Will Rogers on American 'Moral Leadership' and Foreign Adventurism
'The More Things Change ...'
Until his death in an airplane crash in 1935, Will Rogers delighted Americans with his witty and astute commentary on social and political issues of the day. The following excerpts from his syndicated newspaper columns and radio broadcasts between 1925 and 1935 were compiled by Bryan B. Sterling and Frances N. Sterling, who have published eight books and a play about the "cowboy philosopher." This collection of excerpts first appeared in the Los Angeles Times, April 28, 1996.
Europe has got a thing that America always falls for, and that's when they tell us they want our "moral leadership." That's almost like telling an old man he's got sex appeal. It's a line of bunk that this country falls for and always has. Our delegates swell out their chests and really believe that the world is just hanging by a thread.
It has just become almost impossible for a country to have a nice, home-talent little revolution among themselves, without us butting into it. But here we go again. If we ever pass out as a great nation, we ought to put on our tombstone: "America died from a delusion that she had moral leadership."
Now you can't pick up a paper without reading where our Marines have landed to keep some nations from shooting each other, and if necessary we shoot them to keep them from shooting each other. America has a great habit of always talking about protecting American interests in some foreign country. Protect them here at home. There are more American interests right here than anywhere. What would we say if the Chinese was to send a gunboat up the Mississippi?
Those little Balkan nations, they are like a mess of stray terriers anyhow, they just as well be fighting. I remember when I was over in Europe in the summer of '26, why, they were growling at each other like fat prima donnas on the same opera bill. I hit upon a half dozen of those Balkan nations and Yugoslavia. Now did you know they got their two bands of people, called the Serbians and the Croats? Well, the Croats, they say they are downtrodden. The one thing their whole country is united in, is that they hate Italy.
Now Serbia, she don't want to lose her reputation -- they want to go down in history as having started all the wars. You see, the whole mess of 'em, they have no more love for each other than a litter of hyenas. They either lost or gained territory during a war, and they feel -- those that did gain -- that in another war they could grab off even more, and the ones that lost can't see how they could possibly make that mistake again. You see, you can't just sit down and cut out a nation on the map. You don't know how many people in any country are pulling for a revolution, for they have a great amount of dissatisfied people in them. The more nations you create, the more chances you have of war. That's self-disintegration of small nations.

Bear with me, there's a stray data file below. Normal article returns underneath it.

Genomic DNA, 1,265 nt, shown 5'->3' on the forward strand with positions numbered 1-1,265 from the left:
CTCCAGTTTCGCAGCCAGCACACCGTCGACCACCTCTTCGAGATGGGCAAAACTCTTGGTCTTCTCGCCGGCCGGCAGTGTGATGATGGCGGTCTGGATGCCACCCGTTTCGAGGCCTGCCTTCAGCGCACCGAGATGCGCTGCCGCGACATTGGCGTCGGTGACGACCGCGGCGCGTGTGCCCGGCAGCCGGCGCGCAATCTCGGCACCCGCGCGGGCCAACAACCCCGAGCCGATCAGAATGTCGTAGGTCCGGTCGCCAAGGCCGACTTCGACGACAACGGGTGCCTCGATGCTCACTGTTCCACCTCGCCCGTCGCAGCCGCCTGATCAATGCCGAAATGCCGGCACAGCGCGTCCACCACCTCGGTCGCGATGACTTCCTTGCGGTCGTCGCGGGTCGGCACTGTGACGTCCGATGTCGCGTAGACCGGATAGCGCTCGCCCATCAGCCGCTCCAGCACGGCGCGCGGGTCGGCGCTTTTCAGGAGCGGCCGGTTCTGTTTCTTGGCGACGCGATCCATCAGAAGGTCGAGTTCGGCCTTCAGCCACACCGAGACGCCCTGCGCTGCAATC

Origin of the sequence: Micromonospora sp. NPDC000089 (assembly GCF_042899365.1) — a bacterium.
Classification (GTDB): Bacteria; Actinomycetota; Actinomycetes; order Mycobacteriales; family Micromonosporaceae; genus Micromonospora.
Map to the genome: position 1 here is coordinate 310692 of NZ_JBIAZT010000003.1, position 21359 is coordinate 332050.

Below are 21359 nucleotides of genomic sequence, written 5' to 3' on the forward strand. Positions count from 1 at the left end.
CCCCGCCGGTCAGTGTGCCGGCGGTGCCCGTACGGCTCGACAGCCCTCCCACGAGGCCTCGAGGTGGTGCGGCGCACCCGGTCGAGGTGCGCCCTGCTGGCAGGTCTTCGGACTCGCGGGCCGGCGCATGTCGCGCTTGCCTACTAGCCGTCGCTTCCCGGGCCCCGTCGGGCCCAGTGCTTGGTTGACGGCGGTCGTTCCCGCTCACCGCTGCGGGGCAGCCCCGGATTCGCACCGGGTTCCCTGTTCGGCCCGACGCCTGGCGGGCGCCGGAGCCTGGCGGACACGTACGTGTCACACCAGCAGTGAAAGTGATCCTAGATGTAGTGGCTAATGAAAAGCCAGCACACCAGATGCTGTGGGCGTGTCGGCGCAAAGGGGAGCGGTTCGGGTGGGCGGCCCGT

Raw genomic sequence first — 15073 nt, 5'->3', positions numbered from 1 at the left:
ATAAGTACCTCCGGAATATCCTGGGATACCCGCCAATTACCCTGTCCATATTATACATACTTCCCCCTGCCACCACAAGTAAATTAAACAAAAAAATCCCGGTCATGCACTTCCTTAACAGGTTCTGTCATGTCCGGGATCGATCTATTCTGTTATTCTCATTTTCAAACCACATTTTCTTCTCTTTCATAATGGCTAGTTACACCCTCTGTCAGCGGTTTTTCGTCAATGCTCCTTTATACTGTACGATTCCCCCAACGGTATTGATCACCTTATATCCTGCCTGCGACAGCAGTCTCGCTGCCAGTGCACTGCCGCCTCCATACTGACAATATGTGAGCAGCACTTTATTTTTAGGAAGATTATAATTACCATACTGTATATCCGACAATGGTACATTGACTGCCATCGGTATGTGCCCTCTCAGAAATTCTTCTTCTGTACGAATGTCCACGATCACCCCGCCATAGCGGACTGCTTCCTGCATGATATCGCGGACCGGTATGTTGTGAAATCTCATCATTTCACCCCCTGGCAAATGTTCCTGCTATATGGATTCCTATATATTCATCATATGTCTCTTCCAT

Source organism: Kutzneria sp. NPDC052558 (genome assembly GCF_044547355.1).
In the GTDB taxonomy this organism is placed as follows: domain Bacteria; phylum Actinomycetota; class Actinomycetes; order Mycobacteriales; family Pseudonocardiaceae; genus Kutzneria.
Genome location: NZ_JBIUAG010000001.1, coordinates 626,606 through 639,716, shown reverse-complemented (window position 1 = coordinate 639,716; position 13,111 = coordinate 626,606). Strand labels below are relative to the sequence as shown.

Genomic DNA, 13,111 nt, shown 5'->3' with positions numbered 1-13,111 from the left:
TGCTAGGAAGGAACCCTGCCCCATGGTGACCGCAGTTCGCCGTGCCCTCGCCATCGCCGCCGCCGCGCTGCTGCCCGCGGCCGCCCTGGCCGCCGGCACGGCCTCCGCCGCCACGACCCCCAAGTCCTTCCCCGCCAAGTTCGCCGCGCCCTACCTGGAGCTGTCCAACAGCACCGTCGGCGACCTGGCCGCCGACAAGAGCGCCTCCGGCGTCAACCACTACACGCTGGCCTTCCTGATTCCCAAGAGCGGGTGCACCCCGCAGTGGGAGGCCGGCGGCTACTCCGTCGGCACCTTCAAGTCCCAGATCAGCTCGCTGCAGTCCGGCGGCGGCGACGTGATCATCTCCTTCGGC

You know, we haven't got any business in those faraway wars. Seven thousand miles is a long way to go to shoot somebody, especially if you are not right sure they need shooting, and you are not sure whether you are shooting the right side or not. You see, it's their war and they have a right to fight it as they see fit, without any advice from us.
When we start out trying to make everybody have moral elections, why, it just don't look like we are going to have Marines enough to go Round 1. Why, if it wasn't for the movies picturing Marines going from one country to another, we would never know what they looked like. I had an unusual experience the other day -- I seen a Marine in America.
If we keep our nose clean and don't start yapping about somebody else's honor or what our moral obligations are, we might not get dragged into it. But it's going to take better statesmanship than we have been favored with heretofore.
From The Journal of Historical Review, March/April 1998 (Vol. 17, No. 2), page 32.